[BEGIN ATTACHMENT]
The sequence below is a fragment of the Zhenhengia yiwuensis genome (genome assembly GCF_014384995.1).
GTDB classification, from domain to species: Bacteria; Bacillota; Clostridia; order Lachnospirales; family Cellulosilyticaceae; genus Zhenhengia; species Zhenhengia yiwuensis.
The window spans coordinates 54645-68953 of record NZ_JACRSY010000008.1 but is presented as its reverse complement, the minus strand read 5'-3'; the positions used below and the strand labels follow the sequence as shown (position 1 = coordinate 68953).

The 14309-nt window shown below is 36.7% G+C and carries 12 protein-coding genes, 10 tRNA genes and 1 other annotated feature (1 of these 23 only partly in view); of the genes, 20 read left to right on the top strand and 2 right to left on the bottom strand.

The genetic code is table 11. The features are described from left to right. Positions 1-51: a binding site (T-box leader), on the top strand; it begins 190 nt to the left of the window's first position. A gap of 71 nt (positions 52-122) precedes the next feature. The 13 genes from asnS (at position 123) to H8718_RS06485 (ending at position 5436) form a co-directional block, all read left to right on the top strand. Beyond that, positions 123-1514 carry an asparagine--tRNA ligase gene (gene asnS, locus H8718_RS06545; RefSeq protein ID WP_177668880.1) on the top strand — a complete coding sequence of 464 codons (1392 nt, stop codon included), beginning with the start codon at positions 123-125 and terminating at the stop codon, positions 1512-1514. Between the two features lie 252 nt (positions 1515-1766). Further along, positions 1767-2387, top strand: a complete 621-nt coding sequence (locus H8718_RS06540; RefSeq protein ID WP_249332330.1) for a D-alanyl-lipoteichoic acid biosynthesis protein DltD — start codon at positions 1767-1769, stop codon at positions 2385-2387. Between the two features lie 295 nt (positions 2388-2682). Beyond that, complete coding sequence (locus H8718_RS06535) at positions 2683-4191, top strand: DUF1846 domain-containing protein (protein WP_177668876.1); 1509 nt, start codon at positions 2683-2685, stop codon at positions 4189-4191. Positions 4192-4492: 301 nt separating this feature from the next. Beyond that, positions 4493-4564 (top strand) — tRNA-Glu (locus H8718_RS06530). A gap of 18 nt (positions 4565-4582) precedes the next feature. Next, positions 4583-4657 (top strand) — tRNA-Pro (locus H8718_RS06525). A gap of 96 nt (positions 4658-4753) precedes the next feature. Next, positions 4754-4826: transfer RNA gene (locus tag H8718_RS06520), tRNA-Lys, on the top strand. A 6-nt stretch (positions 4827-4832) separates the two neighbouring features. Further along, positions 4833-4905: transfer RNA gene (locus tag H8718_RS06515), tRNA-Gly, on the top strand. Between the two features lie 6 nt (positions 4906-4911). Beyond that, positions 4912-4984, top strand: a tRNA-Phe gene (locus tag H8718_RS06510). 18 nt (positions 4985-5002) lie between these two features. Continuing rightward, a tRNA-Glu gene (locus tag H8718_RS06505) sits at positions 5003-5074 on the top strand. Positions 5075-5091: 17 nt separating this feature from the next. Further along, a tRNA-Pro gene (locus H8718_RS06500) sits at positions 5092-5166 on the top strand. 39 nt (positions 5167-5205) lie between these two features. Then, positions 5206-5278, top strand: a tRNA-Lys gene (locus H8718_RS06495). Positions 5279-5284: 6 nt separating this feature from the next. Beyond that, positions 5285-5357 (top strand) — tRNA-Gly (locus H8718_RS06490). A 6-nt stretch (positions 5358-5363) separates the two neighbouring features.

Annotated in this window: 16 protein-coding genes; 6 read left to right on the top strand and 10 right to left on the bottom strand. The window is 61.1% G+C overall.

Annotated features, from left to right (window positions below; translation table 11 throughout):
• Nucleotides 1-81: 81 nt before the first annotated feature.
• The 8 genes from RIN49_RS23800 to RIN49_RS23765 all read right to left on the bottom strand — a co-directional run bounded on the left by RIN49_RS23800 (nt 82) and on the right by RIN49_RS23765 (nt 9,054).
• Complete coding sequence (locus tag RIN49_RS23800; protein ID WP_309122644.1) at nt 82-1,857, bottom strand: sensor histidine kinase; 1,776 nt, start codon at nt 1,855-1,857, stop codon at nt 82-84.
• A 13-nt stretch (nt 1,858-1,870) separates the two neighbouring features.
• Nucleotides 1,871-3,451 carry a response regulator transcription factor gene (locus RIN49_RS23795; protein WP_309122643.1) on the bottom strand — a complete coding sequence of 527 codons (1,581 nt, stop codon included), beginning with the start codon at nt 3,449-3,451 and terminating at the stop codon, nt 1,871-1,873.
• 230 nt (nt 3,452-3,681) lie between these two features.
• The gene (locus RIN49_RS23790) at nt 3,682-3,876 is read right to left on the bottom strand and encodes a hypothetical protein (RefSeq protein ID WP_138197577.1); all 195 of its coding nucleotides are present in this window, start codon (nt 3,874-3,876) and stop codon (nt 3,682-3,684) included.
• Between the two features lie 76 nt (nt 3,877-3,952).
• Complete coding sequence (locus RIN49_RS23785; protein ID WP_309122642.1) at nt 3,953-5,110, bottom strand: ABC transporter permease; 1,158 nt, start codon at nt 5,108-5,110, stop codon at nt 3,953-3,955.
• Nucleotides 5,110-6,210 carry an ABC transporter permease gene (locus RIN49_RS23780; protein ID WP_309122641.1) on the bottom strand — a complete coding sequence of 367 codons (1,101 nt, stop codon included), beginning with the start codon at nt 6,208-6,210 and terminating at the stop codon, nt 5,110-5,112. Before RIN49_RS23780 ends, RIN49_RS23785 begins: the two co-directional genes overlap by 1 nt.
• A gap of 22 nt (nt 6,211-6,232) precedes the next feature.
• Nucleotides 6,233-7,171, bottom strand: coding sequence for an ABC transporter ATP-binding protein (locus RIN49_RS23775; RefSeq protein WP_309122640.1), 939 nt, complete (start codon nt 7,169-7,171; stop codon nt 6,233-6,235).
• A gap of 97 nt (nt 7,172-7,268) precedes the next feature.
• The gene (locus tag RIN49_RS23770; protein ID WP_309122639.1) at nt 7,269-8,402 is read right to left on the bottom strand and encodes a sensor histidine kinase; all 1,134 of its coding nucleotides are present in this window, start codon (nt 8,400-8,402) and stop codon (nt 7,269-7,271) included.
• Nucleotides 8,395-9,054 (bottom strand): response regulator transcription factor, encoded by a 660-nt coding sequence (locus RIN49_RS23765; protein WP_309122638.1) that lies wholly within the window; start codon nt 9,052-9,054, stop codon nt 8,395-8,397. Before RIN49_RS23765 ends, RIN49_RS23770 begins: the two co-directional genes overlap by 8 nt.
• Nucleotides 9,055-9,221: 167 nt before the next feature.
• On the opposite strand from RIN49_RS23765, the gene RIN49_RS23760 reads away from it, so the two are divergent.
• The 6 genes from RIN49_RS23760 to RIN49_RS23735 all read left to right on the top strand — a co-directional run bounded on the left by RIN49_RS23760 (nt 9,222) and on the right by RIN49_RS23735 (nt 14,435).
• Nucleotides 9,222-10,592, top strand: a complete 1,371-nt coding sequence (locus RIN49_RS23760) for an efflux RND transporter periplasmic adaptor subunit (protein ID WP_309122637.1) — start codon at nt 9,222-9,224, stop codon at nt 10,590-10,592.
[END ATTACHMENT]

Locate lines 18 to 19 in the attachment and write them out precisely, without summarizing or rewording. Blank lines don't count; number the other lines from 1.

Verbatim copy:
• A gap of 22 nt (nt 6,211-6,232) precedes the next feature.
• Nucleotides 6,233-7,171, bottom strand: coding sequence for an ABC transporter ATP-binding protein (locus RIN49_RS23775; RefSeq protein WP_309122640.1), 939 nt, complete (start codon nt 7,169-7,171; stop codon nt 6,233-6,235).